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I went up on the peak of the little mountain and ran my eye over the contiguous vicinity. Over toward Summit I expected to see the sturdy yeomanry of the village armed with scythes and pitchforks beating the countryside for the dastardly kidnappers. But what I saw was a peaceful landscape dotted with one man ploughing with a dun mule. Nobody was dragging the creek; no couriers dashed hither and yon, bringing tidings of no news to the distracted parents.

[The Ransom of Red Chief by O. Henry]

What is “over toward“? Is it two prepositions or an adverb + a preposition?


My first guess is that “over” means the previously mentioned place.

over

ADVERB

1.1 In or to the place mentioned or indicated.
‘over here’
‘come over and cheer us up’


[Oxford US English Dictionary]

If you follow this definition, the “over” could substitute “the contiguous vicinity” (previously mentioned place) to avoid repeating:

[In the contiguous vicinity] toward Summit I expected to see the sturdy yeomanry of the village armed with scythes and pitchforks beating the countryside for the dastardly kidnappers.

However, in such use, “over” acts as a pronoun. Why is it an adverb?


My second guess is that “over” is a repetition of the preposition “over” from the previous sentence:

“I … ran my eye over the contiguous vicinity. Over toward Summit I expected to see…”

In this case, «over» could mean:

over

PREPOSITION

1.2 Extending above (a general area) from a vantage point.

‘views over Hyde Park’
‘This area has great views over the rear garden through large windows and a set of patio doors.’


[Oxford US English Dictionary]

Then the general meaning may be:

“I … ran my eye [above from a vantage point] the contiguous vicinity. [Above from a vantage point] toward Summit I expected to see…”

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  • over + toward X = away from here + in the direction of X. There's nothing unusual about combining / chaining terms like that - we can even have over + there toward X = [emphatically] away from here + in the direction of X. Sep 25 at 16:51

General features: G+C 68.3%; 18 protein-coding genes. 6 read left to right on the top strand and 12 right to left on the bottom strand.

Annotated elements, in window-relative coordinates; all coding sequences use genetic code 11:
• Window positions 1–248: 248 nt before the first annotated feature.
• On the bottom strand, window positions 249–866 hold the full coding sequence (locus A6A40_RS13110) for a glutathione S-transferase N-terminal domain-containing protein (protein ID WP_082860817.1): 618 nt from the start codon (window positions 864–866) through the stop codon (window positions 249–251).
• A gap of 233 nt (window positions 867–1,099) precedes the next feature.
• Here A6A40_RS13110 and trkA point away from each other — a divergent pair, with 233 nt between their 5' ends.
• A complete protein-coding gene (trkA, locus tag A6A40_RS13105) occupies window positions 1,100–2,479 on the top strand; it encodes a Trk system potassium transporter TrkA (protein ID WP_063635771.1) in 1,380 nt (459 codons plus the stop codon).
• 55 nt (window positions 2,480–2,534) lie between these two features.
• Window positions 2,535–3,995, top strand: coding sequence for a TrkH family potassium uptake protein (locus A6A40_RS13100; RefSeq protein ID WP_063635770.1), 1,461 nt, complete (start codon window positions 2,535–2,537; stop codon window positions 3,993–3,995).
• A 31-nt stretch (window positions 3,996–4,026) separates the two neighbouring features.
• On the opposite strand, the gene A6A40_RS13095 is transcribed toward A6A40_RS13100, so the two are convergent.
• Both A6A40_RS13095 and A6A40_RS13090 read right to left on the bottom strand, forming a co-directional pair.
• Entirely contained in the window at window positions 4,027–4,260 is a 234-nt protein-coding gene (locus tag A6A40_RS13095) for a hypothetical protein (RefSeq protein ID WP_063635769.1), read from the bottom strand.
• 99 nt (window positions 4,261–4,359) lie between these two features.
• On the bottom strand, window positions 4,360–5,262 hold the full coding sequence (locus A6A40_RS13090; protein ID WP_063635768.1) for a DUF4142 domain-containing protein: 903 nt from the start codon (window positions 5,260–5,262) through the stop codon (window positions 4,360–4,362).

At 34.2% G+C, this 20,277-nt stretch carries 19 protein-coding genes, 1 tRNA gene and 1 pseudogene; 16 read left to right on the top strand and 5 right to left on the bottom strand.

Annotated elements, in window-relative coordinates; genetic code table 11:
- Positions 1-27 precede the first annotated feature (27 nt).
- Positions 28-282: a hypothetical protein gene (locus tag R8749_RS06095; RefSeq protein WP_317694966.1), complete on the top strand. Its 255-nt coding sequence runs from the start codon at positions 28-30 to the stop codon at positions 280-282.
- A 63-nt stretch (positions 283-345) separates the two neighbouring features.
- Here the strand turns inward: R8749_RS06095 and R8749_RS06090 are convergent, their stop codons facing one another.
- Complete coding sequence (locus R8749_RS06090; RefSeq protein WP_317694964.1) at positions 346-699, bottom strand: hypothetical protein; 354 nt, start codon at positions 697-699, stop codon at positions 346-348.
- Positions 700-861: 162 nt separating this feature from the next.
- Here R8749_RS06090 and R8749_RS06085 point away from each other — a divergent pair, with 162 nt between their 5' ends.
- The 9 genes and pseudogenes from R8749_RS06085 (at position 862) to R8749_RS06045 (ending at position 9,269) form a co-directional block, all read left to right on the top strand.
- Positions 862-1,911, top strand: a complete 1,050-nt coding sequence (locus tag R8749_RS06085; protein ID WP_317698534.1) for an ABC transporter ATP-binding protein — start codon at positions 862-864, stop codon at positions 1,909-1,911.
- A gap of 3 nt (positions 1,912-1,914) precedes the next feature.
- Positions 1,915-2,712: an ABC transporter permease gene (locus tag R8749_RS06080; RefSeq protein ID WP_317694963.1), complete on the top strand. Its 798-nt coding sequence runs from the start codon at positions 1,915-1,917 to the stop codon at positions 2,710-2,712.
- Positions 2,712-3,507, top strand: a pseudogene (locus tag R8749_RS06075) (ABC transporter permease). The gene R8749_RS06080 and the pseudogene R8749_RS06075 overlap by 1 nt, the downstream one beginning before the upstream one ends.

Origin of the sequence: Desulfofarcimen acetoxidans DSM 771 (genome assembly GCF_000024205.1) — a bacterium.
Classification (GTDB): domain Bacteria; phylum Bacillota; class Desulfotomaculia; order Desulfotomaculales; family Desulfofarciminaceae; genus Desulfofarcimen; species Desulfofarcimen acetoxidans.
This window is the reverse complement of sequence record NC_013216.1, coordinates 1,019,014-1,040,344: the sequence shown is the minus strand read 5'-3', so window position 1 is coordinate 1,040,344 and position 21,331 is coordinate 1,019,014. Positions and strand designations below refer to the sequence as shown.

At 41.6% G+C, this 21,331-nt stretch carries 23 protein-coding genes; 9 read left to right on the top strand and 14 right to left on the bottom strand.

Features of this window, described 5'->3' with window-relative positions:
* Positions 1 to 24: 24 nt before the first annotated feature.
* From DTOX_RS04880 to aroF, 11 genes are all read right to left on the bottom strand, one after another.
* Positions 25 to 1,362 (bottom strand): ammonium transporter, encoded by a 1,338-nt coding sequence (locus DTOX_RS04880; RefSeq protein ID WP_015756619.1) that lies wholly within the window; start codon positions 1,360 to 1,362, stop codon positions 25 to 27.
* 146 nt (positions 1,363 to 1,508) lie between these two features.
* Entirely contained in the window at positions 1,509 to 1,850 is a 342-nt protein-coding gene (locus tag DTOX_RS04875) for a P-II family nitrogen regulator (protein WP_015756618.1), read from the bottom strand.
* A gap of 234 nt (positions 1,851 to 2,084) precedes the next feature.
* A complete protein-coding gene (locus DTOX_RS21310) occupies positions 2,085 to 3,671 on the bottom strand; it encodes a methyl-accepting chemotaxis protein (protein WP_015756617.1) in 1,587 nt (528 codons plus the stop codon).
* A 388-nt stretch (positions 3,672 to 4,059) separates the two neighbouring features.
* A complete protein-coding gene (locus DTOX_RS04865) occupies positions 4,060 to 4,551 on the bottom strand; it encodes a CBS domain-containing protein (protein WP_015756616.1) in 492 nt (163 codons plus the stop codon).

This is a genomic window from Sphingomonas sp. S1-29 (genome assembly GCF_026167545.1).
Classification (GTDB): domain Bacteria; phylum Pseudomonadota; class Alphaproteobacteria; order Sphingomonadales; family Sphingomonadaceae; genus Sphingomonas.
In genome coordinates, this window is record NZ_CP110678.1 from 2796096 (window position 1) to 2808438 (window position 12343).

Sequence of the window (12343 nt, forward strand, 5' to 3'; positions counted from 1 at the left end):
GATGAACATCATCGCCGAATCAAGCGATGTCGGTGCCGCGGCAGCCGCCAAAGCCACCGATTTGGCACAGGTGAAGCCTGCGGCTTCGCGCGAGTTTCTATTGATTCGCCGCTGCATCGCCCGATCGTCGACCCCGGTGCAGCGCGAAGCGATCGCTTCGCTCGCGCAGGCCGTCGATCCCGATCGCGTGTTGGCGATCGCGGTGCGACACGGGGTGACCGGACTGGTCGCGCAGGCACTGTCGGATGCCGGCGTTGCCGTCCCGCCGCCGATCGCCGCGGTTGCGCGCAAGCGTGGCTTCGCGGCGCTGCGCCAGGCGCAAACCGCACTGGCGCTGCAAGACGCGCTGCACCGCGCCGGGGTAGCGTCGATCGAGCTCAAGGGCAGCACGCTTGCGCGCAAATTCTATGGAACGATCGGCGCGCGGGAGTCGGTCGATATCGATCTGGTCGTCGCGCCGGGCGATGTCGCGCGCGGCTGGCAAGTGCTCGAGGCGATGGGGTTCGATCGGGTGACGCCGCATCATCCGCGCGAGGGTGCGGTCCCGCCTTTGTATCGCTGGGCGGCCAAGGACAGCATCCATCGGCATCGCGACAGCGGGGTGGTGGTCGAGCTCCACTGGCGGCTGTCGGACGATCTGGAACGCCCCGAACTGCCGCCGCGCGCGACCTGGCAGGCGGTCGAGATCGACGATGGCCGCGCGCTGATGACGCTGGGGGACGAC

• @FumbleFingers Thanks. Please give a reference to a dictionary definition or some grammar source that confirms your explanation.
    – Eagle
    Sep 25 at 19:39
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"Over toward" is a colloquial phrase meaning simply "in the direction of." There is extremely little difference between "toward" and "over toward;" the one thing that "over" adds to the phrase is a vague sense of increased distance, depending on context. Otherwise it is essentially a filler word.

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  • Over is used a lot as a filler word in American English- for example in the Drifters' 1965 song entitled "Come on over to my place".
    – JavaLatte
    Sep 25 at 10:40
  • Please give a reference to the dictionary definition suitable to your explanation.
    – Eagle
    Sep 25 at 10:51
  • colloquial (of language) used in ordinary or familiar conversation; not formal or literary[Oxford US English Dictionary]. The quote is not from colloquial language, but literature.
    – Eagle
    Sep 25 at 10:58
  • 2
    The story is written in a colloquial voice. If this is not clear from the beginning, it should become so as the third paragraph opens: Bill and me had a joint capital of about six hundred dollars . . . Sep 25 at 11:11
  • 1
    @JeffreyCarney: Not to mention which I see the first paragraph includes "during a moment of temporary mental apparition", which obviously should be "mental aberration". Which arguably suggests we should expect even more "deviation from standard use of language" than that implied by "colloquial" as opposed to "formal, literary" :) Sep 25 at 16:59

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